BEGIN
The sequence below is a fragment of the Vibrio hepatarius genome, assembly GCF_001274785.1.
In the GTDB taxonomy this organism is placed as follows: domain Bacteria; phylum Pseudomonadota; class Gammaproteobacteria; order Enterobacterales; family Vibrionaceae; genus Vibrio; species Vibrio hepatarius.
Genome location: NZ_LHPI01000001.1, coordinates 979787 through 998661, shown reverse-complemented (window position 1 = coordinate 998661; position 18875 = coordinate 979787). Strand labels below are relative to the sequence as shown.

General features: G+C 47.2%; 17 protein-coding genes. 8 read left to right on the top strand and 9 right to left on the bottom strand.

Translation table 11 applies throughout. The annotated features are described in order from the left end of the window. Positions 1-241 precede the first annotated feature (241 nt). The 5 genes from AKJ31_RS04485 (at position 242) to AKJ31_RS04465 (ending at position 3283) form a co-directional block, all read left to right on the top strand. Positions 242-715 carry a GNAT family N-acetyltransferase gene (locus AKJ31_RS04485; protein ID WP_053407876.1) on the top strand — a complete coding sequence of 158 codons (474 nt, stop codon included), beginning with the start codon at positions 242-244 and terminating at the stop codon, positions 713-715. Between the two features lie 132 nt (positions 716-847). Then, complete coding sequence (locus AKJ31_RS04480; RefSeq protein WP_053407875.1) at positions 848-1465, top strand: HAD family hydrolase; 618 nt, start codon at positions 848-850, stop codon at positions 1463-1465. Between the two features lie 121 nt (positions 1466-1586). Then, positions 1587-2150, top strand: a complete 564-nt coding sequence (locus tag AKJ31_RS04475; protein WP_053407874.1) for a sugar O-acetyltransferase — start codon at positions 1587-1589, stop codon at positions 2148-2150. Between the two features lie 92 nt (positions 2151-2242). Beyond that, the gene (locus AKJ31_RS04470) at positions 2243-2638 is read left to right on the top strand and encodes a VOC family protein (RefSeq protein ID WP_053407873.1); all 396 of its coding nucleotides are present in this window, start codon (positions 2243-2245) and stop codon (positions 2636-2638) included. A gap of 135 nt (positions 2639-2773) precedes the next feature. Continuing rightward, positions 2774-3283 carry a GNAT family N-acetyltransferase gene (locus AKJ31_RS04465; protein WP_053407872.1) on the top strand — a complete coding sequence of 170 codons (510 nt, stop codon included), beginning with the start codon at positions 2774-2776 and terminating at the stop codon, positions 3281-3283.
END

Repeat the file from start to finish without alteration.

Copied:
The sequence below is a fragment of the Vibrio hepatarius genome, assembly GCF_001274785.1.
In the GTDB taxonomy this organism is placed as follows: domain Bacteria; phylum Pseudomonadota; class Gammaproteobacteria; order Enterobacterales; family Vibrionaceae; genus Vibrio; species Vibrio hepatarius.
Genome location: NZ_LHPI01000001.1, coordinates 979787 through 998661, shown reverse-complemented (window position 1 = coordinate 998661; position 18875 = coordinate 979787). Strand labels below are relative to the sequence as shown.

General features: G+C 47.2%; 17 protein-coding genes. 8 read left to right on the top strand and 9 right to left on the bottom strand.

Translation table 11 applies throughout. The annotated features are described in order from the left end of the window. Positions 1-241 precede the first annotated feature (241 nt). The 5 genes from AKJ31_RS04485 (at position 242) to AKJ31_RS04465 (ending at position 3283) form a co-directional block, all read left to right on the top strand. Positions 242-715 carry a GNAT family N-acetyltransferase gene (locus AKJ31_RS04485; protein ID WP_053407876.1) on the top strand — a complete coding sequence of 158 codons (474 nt, stop codon included), beginning with the start codon at positions 242-244 and terminating at the stop codon, positions 713-715. Between the two features lie 132 nt (positions 716-847). Then, complete coding sequence (locus AKJ31_RS04480; RefSeq protein WP_053407875.1) at positions 848-1465, top strand: HAD family hydrolase; 618 nt, start codon at positions 848-850, stop codon at positions 1463-1465. Between the two features lie 121 nt (positions 1466-1586). Then, positions 1587-2150, top strand: a complete 564-nt coding sequence (locus tag AKJ31_RS04475; protein WP_053407874.1) for a sugar O-acetyltransferase — start codon at positions 1587-1589, stop codon at positions 2148-2150. Between the two features lie 92 nt (positions 2151-2242). Beyond that, the gene (locus AKJ31_RS04470) at positions 2243-2638 is read left to right on the top strand and encodes a VOC family protein (RefSeq protein ID WP_053407873.1); all 396 of its coding nucleotides are present in this window, start codon (positions 2243-2245) and stop codon (positions 2636-2638) included. A gap of 135 nt (positions 2639-2773) precedes the next feature. Continuing rightward, positions 2774-3283 carry a GNAT family N-acetyltransferase gene (locus AKJ31_RS04465; protein WP_053407872.1) on the top strand — a complete coding sequence of 170 codons (510 nt, stop codon included), beginning with the start codon at positions 2774-2776 and terminating at the stop codon, positions 3281-3283.